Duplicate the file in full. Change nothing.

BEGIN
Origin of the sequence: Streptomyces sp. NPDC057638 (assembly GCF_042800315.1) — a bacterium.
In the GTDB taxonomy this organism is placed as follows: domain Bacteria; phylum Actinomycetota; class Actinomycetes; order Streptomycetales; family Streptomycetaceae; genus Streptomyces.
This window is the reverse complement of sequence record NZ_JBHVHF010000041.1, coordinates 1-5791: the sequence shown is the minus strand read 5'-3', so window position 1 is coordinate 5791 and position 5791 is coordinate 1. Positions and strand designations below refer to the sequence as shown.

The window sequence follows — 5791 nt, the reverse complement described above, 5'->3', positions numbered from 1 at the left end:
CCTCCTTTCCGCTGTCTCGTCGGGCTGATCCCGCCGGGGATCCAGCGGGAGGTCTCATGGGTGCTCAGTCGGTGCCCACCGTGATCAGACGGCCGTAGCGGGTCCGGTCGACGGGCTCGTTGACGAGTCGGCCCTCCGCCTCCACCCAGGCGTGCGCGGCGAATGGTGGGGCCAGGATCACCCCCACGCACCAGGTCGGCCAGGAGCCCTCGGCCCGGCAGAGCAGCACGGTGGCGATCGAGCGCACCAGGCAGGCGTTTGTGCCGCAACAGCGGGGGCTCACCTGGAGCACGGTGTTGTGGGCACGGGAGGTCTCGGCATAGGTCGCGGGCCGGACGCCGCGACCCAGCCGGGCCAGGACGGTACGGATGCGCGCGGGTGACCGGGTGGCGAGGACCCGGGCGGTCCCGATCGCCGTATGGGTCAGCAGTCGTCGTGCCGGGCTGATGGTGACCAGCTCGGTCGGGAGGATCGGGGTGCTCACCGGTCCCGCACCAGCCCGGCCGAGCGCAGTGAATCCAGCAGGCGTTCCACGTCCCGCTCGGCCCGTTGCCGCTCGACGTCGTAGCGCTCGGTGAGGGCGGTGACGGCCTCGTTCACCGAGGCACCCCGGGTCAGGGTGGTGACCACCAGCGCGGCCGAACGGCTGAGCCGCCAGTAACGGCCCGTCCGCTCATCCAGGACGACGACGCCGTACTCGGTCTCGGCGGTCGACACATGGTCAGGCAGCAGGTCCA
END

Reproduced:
Origin of the sequence: Streptomyces sp. NPDC057638 (assembly GCF_042800315.1) — a bacterium.
In the GTDB taxonomy this organism is placed as follows: domain Bacteria; phylum Actinomycetota; class Actinomycetes; order Streptomycetales; family Streptomycetaceae; genus Streptomyces.
This window is the reverse complement of sequence record NZ_JBHVHF010000041.1, coordinates 1-5791: the sequence shown is the minus strand read 5'-3', so window position 1 is coordinate 5791 and position 5791 is coordinate 1. Positions and strand designations below refer to the sequence as shown.

The window sequence follows — 5791 nt, the reverse complement described above, 5'->3', positions numbered from 1 at the left end:
CCTCCTTTCCGCTGTCTCGTCGGGCTGATCCCGCCGGGGATCCAGCGGGAGGTCTCATGGGTGCTCAGTCGGTGCCCACCGTGATCAGACGGCCGTAGCGGGTCCGGTCGACGGGCTCGTTGACGAGTCGGCCCTCCGCCTCCACCCAGGCGTGCGCGGCGAATGGTGGGGCCAGGATCACCCCCACGCACCAGGTCGGCCAGGAGCCCTCGGCCCGGCAGAGCAGCACGGTGGCGATCGAGCGCACCAGGCAGGCGTTTGTGCCGCAACAGCGGGGGCTCACCTGGAGCACGGTGTTGTGGGCACGGGAGGTCTCGGCATAGGTCGCGGGCCGGACGCCGCGACCCAGCCGGGCCAGGACGGTACGGATGCGCGCGGGTGACCGGGTGGCGAGGACCCGGGCGGTCCCGATCGCCGTATGGGTCAGCAGTCGTCGTGCCGGGCTGATGGTGACCAGCTCGGTCGGGAGGATCGGGGTGCTCACCGGTCCCGCACCAGCCCGGCCGAGCGCAGTGAATCCAGCAGGCGTTCCACGTCCCGCTCGGCCCGTTGCCGCTCGACGTCGTAGCGCTCGGTGAGGGCGGTGACGGCCTCGTTCACCGAGGCACCCCGGGTCAGGGTGGTGACCACCAGCGCGGCCGAACGGCTGAGCCGCCAGTAACGGCCCGTCCGCTCATCCAGGACGACGACGCCGTACTCGGTCTCGGCGGTCGACACATGGTCAGGCAGCAGGTCCA